Living a double life seems like it would be challenging enough, but that’s child’s play compared to what one California identity theft suspect is believed to have accomplished. Cathryn Parker, 72, was arrested in March when she was stopped for a traffic violation and gave a law enforcement officer a fake name. Turns out, Parker is under investigation for stealing multiple identities and living under at least 74 aliases, according to the Associated Press.
Parker is accused of stealing seven identities, most of whom are Hollywood film production staffers. Investigators discovered that Parker’s home and utilities services were registered under false names, and Parker had also opened fraudulent credit card accounts with victims’ information. Investigators say she is suspected of committing crimes dating back to 2010.
As of April 17, Parker was in federal custody in Northern California, where she was wanted for violating probation, the AP reported. She had been convicted of mail fraud in 2000.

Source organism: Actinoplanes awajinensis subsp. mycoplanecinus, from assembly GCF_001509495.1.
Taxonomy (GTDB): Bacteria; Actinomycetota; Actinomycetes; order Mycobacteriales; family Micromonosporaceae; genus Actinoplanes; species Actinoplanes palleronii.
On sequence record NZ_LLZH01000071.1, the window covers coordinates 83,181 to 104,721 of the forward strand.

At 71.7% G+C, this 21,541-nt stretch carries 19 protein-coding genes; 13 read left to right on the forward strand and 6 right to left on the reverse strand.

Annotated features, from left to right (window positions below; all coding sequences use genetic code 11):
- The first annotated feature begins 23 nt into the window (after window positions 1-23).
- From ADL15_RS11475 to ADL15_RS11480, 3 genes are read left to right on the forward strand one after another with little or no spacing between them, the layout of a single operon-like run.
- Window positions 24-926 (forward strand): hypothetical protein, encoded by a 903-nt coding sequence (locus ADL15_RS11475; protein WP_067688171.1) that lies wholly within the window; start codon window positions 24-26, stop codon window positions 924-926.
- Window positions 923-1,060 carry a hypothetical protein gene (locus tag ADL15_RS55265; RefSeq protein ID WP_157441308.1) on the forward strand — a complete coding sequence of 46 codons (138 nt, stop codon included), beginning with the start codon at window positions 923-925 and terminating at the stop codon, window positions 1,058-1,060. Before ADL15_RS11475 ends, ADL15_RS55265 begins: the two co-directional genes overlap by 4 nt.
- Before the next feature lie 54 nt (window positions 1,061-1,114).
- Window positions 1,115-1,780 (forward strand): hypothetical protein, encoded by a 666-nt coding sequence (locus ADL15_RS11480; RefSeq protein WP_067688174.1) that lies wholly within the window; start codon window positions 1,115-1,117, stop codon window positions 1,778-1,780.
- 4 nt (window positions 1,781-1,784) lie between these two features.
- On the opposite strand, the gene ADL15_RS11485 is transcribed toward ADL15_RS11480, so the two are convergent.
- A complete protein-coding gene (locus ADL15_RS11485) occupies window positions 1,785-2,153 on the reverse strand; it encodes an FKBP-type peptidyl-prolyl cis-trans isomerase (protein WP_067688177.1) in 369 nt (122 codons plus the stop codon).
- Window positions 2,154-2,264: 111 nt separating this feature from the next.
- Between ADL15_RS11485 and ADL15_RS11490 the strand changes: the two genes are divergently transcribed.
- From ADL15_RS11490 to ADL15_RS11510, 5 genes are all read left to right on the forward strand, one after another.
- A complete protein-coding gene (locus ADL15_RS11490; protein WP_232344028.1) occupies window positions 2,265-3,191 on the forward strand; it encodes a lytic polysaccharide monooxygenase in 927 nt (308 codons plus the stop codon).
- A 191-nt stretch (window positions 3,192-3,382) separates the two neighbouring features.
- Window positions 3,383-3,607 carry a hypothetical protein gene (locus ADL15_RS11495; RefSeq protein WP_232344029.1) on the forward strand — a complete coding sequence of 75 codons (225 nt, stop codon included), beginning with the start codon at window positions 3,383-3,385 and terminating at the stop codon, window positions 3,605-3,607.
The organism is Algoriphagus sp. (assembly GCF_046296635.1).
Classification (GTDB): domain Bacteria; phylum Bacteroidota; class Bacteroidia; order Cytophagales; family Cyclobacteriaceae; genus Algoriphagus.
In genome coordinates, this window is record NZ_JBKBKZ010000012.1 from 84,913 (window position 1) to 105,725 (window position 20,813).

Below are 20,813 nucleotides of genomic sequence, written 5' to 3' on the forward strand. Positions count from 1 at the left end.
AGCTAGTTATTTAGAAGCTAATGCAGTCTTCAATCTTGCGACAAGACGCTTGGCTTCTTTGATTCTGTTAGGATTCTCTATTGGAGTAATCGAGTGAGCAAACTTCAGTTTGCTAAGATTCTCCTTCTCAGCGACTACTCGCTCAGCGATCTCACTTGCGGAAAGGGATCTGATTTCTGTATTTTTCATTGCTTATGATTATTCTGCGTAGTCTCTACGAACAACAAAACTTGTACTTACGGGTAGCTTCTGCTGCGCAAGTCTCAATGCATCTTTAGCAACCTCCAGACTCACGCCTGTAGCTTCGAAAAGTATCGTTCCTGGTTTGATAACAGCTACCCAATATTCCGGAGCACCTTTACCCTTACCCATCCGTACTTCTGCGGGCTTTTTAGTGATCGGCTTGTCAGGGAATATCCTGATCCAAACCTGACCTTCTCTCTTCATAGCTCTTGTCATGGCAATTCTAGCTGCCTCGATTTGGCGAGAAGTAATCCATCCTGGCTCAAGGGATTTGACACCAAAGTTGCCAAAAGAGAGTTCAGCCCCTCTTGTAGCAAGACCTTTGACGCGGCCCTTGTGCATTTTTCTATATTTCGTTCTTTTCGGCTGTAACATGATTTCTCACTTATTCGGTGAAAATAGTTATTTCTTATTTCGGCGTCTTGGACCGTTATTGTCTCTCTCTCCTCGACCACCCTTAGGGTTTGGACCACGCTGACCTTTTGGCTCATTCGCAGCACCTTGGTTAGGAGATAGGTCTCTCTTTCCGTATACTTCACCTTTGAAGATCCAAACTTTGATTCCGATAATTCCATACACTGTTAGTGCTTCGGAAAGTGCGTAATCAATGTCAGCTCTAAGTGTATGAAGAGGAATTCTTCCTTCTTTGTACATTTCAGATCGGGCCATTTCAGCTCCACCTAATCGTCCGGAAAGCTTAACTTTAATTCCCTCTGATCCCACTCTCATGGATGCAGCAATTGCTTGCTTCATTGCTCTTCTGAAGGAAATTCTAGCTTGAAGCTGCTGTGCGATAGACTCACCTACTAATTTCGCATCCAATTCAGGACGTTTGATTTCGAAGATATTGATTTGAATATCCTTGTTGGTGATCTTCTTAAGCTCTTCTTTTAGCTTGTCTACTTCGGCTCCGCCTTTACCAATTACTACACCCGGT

While Parker’s high number of identities is uncommon, her alleged crime is not. Identity theft affects millions of Americans each year. Victims of identity theft often suffer damage to their credit standings and finances, and the longer it goes undetected, the more costly and time-consuming the recovery can become.
Preventing identity theft is a huge part of this problem — it’s practically impossible to do. Even consumers who take the best preventative measures, like never storing sensitive data online and rarely sharing personally identifiable information, may still have their data stolen in a cyberattack on a company that rightfully has that information (for example, the Anthem data breach).
Credit monitoring can be extremely helpful in stopping a situation like a thief opening a fraudulent credit card account in your name. You can get your credit report summary for free, updated every month on Credit.com, to watch for changes that you didn’t authorize. In addition to that, the most effective form of protection is monitoring your identity from as many angles as possible, including public records and information on the Internet. Whether you do it yourself or pay for an identity theft protection service, the most important thing is to act quickly when you notice something is wrong, in order to prevent extensive damage to your credit and financial well-being.
This article originally appeared on Credit.com.